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'The use of the atomic bomb played an important role in ending the war.' Do you agree or disagree with this interpretation?

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Introduction

'The use of the atomic bomb played an important role in ending the war.' Do you agree or disagree with this interpretation? Japan launched a pre-emptive strike, an action intended to prevent attack from US forces by disabling the enemy; on the seventh of December 1941. The Joint Chiefs of Staff confronted the panorama that getting an unconditional surrender from Japan could require invading the Japanese homeland. A number of key Navy and Army Air Force officers led by Fleet Admiral Ernest King, Chief of Naval Operations, and General H. H. "Hap" Arnold, Chief of the Army Air Force, argued that a combination of sea blockade and aerial bombardment could generate a Japanese surrender without the need for a ground invasion. Army Chief of Staff General. George C. Marshall and his Army planners, however, believed that Japan's surrender on the stipulations being demanded by the Allies could only be assured by an invasion of its home territory, although arguably as declared in Truman's memoirs: 'it might cost half a million American lives to force the enemy's surrender on his home ground' also 'we laboured to construct a weapon of such overwhelming force that the enemy could be forced to yield swiftly once we could resort to it.' ...read more.

Middle

Truman's' military advisers also discussed the high number of casualties and deaths that would be involved in bringing 'Japan to her knees'. We must also take into account that Truman, was up for re-election, he had to please the public. In this pretext, it does not appear warranted that the atomic bomb was at the US's best interest. Admiral William D. Leaky, chief of staff to Harry S .Truman proclaimed that: "It is my opinion that the use of this barbarous weapon at Hiroshima and Nagasaki was of no material assistance in our war against Japan." In this we must remember that it was a memoir published in 1950, although to some extent Admiral Leaky was right in mentioning that. There were several substitutes to considered, using the bomb in a non-combat demonstration that meant dropping the bomb in a deserted place where the Japanese could witness its power, change the U.S demand for unconditional surrender, allowing the entry of the soviets into the war, continuing conventional warfare and pursuing "Japanese peace feelers". Another idea was to give Japan an advance warning of where the bomb was going was to be dropped so that they could move the population out of the area. ...read more.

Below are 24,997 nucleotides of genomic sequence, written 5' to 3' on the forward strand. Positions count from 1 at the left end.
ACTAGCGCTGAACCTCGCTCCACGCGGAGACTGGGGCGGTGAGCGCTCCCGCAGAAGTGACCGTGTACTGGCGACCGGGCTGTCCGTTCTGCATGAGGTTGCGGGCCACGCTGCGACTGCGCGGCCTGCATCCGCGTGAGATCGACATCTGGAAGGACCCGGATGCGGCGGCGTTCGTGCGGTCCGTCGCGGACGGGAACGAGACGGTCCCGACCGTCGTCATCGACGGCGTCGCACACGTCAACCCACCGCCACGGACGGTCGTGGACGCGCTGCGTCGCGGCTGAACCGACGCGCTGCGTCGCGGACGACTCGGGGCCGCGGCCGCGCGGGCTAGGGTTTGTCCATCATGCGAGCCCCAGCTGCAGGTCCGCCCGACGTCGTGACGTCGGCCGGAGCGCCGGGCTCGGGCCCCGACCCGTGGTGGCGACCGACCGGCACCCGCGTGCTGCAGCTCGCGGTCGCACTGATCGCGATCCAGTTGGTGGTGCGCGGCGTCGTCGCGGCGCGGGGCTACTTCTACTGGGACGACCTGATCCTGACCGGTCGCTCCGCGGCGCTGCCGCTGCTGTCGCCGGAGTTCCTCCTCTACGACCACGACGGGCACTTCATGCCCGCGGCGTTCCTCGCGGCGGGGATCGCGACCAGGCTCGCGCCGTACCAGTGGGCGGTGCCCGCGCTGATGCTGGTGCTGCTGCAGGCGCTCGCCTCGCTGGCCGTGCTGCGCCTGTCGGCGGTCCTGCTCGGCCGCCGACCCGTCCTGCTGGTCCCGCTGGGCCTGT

Conclusion

After analysing the evidence it is clear to me that, that America had numerous reasons not to use the a-bomb. Moreover, the evidence to arrive at this conclusion is bias but still offers reliable evidence. It is my belief that the use of the atomic bomb to bring about the end of World War II was not entirely justified With the many alternatives that were at the United State's disposal and all of the effects that the use of such weapons had on both environment and people for instance from a Japanese account vomiting, loss of appetite, diarrhoea with large amounts of blood, purple spots on the skin, bleeding romm the mouth, death', the U.S. motive for dropping the bomb on Hiroshima and Nagasaki was not justified, even though in all ,the atomic bomb did give the Japanese an excuse to surrender, and did ultimately play an important part in ending the war. . Dwight D. Eisenhower said in a meeting with Henry Stimson, Secretary of War during WW II, "... the Japanese were ready to surrender and it was not necessary to hit them with that awful thing. Furthermore the lack of Japanese supplies meant that surrender was inevitable. Here we can take that the United States only dropped the atomic bomb for their interests as a world power to demonstrate their supremacy. ...read more.

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